Why should you listen to me? In 2010, backed by McLean Bible Church and its renowned disability ministry, we opened Jill’s House. God has been amazing and, already, no one in the world provides more overnight respite to families raising children with intellectual disabilities than we do.  

But the people who showed up – and those who didn’t show up – surprised us. From our position on the front lines, I want to let you know what your church can expect so that you can do something about it.

Ministries within the church change based on needs and wants. For example, more churches have ESL classes, while fewer have sewing circles. Your church may have closed its bookstore and library but has since opened a ministry for people wrestling with porn and sexual identity. More churches are podcasting and fewer are distributing cassettes.  

When we think of people with special needs, happy children with Down syndrome come to mind. Yet, in our day and age, that’s a misleading picture that will not equip us for effective ministry. Here’s why:  

1. Fewer people with Down syndrome

The majority of families that learn that they’re having a child with Down syndrome no longer bring those kids to term. Tragically, they abort. Prenatal testing has become routine care for expecting mothers. These tests can be done at 10 weeks. When a mom receives a report that her unborn child has Down syndrome, she faces a choice: prepare for a child with a disability or abort.  

A hyperbolic friend recently told me, “The only people who have kids with Down syndrome are Christians and poor people.” Overstated? Sure. On the right track? Sadly, yes. If you are a baby conceived with Down syndrome, there is a high likelihood you will be aborted.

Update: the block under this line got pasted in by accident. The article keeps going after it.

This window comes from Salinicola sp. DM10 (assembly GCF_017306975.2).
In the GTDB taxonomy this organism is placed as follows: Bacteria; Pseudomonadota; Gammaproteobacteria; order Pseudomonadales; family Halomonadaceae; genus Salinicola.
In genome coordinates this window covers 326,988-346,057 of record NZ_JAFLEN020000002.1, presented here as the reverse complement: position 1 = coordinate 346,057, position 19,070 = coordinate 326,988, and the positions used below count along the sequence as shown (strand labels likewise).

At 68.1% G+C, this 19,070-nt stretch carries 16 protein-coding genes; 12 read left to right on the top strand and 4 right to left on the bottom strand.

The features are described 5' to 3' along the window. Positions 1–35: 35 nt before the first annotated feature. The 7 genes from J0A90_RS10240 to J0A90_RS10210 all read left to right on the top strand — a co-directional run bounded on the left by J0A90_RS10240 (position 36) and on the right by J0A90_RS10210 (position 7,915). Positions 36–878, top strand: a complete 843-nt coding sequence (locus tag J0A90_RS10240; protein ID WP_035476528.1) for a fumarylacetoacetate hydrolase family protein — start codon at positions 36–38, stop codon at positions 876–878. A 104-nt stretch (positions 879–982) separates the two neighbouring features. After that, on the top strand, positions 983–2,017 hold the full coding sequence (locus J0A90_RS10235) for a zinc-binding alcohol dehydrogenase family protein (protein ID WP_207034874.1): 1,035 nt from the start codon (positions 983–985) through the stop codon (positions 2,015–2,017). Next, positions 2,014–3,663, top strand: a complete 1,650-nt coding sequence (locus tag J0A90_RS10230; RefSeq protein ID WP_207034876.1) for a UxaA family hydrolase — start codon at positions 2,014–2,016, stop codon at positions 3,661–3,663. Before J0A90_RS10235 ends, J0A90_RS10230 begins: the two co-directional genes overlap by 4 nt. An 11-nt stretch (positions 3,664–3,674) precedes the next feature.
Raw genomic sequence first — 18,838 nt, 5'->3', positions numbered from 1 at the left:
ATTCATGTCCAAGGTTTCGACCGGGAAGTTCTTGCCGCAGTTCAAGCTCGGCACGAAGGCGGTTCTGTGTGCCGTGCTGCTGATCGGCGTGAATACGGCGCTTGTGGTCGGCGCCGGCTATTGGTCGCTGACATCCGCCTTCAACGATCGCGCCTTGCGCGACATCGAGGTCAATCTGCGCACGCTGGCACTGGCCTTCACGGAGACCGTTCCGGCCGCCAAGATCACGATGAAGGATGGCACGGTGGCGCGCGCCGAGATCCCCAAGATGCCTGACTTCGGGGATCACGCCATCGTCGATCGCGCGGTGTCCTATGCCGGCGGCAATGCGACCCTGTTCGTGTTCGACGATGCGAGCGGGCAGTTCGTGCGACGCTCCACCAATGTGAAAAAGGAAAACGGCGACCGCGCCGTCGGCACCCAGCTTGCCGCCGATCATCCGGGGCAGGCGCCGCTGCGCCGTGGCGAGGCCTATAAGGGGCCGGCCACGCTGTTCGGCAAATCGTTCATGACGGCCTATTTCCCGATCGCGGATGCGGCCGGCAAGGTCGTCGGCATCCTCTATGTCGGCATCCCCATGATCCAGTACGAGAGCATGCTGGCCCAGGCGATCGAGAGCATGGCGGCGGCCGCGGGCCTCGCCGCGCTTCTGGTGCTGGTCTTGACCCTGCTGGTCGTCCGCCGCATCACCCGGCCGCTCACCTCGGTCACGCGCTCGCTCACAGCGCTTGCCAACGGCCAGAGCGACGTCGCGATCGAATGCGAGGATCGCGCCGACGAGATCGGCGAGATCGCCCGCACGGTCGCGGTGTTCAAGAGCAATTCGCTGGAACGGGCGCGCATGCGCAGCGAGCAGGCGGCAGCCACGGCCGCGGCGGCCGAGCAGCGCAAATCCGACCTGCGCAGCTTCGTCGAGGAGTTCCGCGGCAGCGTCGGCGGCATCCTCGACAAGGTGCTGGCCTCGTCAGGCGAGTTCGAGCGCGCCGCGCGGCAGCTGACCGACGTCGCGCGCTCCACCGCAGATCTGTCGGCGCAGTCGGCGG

So there are fewer people with intellectual disabilities now? No.

2. More people with autism  

The number of children diagnosed with autism spectrum disorder has increased by 30 percent over the last two years. In March 2014, the Center for Disease Control and Prevention released new data on the prevalence of autism in the United States. The study identified one in 68 children as having autism, a drastic change from the 2012 statistic indicating one in 88 children were affected.

This combination of prenatal testing and the increase in autism diagnoses is quickly changing the disability community in America. A survey of the children we serve at Jill’s House reflects that change. When our ministry opened, we thought we’d mostly have people with Down syndrome and a handful of others. We based our staffing on this. We were mistaken.

Of the children we serve, more than 50 percent have autism, 20 percent have Down syndrome, 20 percent have other diagnoses such as a brain injury or cerebral palsy and 10 percent have other chromosomal abnormalities. Children with autism require more care. Their families come to us much wearier than other families due to the frequent meltdowns and their children’s struggles to communicate.

We’ve learned that parents raising children with autism are 60 percent more stressed than the rest of the population. Their divorce rates are 80 percent higher. Their child’s antisocial behaviors and limited ability to communicate becomes a strain on the whole family. Parents sleep less, sense a loss of control and feel isolated. Marriages crumble and siblings feel neglected. These families need our support.

Ministering to families affected by autism

If the church wants to support people and families affected by disability, it needs to create ministries suited for the next generation of people with disabilities. These struggles will be on your church’s doorstep soon. But good news: Since Jill’s House opened, we’ve learned a lot and designed amazing programs that bring God’s Kingdom to families affected by severe intellectual disabilities. God has given us some great resource.